19th-Century Trip to Manitoba
Guest Writer Mary FitzGibbon
“He conquers who endures.” ~Persius
When we resumed our journey, the weather was hazy and seemed to threaten a thunderstorm. Accordingly, we made great haste, in the hope of reaching Pointe des Chênes [now Ste Anne] proper before the storm broke. But when all else was ready, neither our Jehu nor his steeds could be found; he had taken them about a mile farther on, to spend the night at a friend’s, and did not make his appearance until 8 o’clock.
As I bade our old hostess good-bye, she seized hold of my ulster [overcoat], and feeling its texture, said, “Are ye warm enough, child, in that thing? Ye’ll feel the cold drivin’. Ye’d better have a shawl.”
Thanking her for her inquiries, I assured her that I was quite warm.
“Ah, well,” she said, patting me on the arm, “take care of yourself. Good people are scarce.”
Poor old creature! Her good nature made me glad she was my countrywoman. A kind thought expressed in the familiar accents of “Ould Oireland” is welcome to the wayfarer in strange lands, though it may often be “only blarney” after all.
Reaching a bend in the little river Seine at noon, we halted for dinner, and lit a fire. But not daring to waste much time in unpacking, we took what we could eat in our fingers, and fed the children. Before we had finished, we were joined by a party of Mennonites, in a comfortable covered wagon drawn by two powerful horses. The family consisted of an elderly man; his wife, a pretty, quaint-looking little woman; a daughter, apparently sixteen; a boy of twelve; and two little girls of about six, looking like twins. They were well dressed, in the quaint costume of their country.
The man, who alone could speak English, told us they were going to Winnipeg to hear the war news, and gave a look of utter astonishment at our ignorance of the latest telegrams. It made me feel quite ashamed of not having taken more interest in the progress of current events, to meet a party of immigrants driving miles through these solitudes to hear what I had passed heedlessly by when close under my hand. The Mennonite elder was polite; but, judging from the shrugs indulged in by the family after a remark uttered in their own language, they did not think highly of our intelligence.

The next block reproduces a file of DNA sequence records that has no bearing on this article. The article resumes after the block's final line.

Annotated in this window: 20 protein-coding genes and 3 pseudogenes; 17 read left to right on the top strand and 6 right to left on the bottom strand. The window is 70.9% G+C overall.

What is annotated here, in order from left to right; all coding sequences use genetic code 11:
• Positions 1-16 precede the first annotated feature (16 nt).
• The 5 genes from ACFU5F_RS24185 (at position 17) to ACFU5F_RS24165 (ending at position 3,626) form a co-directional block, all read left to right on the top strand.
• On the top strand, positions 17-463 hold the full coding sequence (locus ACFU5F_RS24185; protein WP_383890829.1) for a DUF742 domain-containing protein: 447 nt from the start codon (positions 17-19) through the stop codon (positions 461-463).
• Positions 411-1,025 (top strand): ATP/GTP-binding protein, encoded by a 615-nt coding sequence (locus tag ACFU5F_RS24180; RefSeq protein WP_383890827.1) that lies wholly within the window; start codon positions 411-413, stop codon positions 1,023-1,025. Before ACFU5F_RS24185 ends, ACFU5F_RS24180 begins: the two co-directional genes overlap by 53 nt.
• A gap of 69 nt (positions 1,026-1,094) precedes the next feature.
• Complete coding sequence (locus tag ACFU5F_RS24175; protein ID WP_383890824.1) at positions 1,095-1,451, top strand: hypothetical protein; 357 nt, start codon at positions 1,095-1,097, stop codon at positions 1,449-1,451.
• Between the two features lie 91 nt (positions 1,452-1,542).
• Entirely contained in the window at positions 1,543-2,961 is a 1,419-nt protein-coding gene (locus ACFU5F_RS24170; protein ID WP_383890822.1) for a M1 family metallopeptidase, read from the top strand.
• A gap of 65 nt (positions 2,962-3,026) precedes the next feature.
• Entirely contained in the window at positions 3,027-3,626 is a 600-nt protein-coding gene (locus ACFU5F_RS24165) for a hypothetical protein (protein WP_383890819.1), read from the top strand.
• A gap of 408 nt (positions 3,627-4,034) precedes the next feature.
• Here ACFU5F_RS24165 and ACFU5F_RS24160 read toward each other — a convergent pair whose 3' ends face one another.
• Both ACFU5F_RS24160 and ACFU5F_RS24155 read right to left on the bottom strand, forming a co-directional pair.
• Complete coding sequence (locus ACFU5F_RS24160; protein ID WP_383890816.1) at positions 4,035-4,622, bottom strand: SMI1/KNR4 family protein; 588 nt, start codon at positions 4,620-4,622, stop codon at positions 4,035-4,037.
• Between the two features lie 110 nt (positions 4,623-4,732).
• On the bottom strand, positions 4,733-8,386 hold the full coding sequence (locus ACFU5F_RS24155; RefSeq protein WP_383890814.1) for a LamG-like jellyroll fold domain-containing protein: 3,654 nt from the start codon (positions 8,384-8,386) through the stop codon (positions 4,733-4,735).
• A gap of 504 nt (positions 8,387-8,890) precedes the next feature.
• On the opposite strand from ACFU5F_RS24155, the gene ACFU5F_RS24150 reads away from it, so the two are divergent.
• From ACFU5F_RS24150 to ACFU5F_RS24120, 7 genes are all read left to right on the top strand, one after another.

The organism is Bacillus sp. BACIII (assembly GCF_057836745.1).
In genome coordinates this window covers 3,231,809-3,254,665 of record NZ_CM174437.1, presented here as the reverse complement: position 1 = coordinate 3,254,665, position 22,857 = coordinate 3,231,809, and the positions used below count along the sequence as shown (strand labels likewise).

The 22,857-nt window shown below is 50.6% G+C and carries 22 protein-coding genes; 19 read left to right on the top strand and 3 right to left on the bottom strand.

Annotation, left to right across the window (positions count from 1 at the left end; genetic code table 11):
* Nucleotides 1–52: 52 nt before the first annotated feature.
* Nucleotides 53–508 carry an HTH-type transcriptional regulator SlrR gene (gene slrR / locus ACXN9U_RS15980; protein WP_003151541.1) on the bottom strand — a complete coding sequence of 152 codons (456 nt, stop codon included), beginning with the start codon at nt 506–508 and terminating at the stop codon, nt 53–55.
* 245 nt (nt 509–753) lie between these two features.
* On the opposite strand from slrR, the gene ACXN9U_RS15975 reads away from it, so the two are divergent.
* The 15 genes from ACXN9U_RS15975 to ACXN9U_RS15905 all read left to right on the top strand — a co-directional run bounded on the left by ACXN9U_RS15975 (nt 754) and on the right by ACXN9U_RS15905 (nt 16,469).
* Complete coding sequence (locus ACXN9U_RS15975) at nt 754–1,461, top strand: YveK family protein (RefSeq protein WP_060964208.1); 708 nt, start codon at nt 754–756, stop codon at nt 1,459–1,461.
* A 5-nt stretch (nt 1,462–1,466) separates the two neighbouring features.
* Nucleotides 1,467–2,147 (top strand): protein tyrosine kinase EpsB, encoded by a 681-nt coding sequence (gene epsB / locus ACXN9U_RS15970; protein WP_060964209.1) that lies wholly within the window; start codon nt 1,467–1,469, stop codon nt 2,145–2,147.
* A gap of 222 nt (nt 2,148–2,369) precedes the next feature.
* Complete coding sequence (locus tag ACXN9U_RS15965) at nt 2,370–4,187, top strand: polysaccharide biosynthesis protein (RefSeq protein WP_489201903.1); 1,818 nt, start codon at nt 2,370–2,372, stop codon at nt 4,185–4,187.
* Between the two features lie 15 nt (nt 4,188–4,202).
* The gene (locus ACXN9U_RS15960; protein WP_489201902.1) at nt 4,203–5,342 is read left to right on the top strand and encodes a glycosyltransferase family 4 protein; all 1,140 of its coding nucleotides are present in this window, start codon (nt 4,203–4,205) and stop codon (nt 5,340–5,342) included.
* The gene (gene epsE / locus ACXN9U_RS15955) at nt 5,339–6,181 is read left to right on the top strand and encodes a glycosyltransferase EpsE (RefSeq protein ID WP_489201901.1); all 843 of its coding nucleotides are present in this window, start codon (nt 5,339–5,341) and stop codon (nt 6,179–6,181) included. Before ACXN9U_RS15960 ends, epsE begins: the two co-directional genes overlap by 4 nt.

Before we were packed into the wagon again, the rain came down in earnest, and the whole afternoon was spent in vain endeavors to keep ourselves dry. Waterproofs, blankets, umbrellas, all were soaked, as hour after hour we were dragged slowly through the muskeg, or marsh, following no apparent track, and with the water often up to the “hubs” of the wheels.
No sooner were our umbrellas placed in a suitable position to keep off the rain, than Jehu would make one of his détours, and the wind and rain meeting us on the other side, away flew our wraps, and all the umbrellas had to be rearranged. The difficulty of doing this, and yet keeping them from dripping down someone’s neck, was almost insuperable [impossible]. Mosquitoes, too, flying about in swarms, added their quota to our discomfort. The poor canary had a hard time of it, for in spite of all our care the cage repeatedly filled with water, which I had to empty over the side of the wagon. Luckily, the cats kept quiet, and no one was anxious to know whose feet were in the box of plants!
About three miles from Pointe des Chênes, a herd of buffalo feeding in the distance made us forget our misery for a moment. They had not been met with so near a civilized neighborhood for years; the wet and stormy weather was the cause of their approach. I was disappointed in their appearance; they looked to me like a herd of farm cattle, but, it seemed, fed closer together. I had, however, not much chance to study their peculiarities, another détour speedily requiring my attention. When again at leisure, I looked for the buffaloes, but they were nowhere to be seen.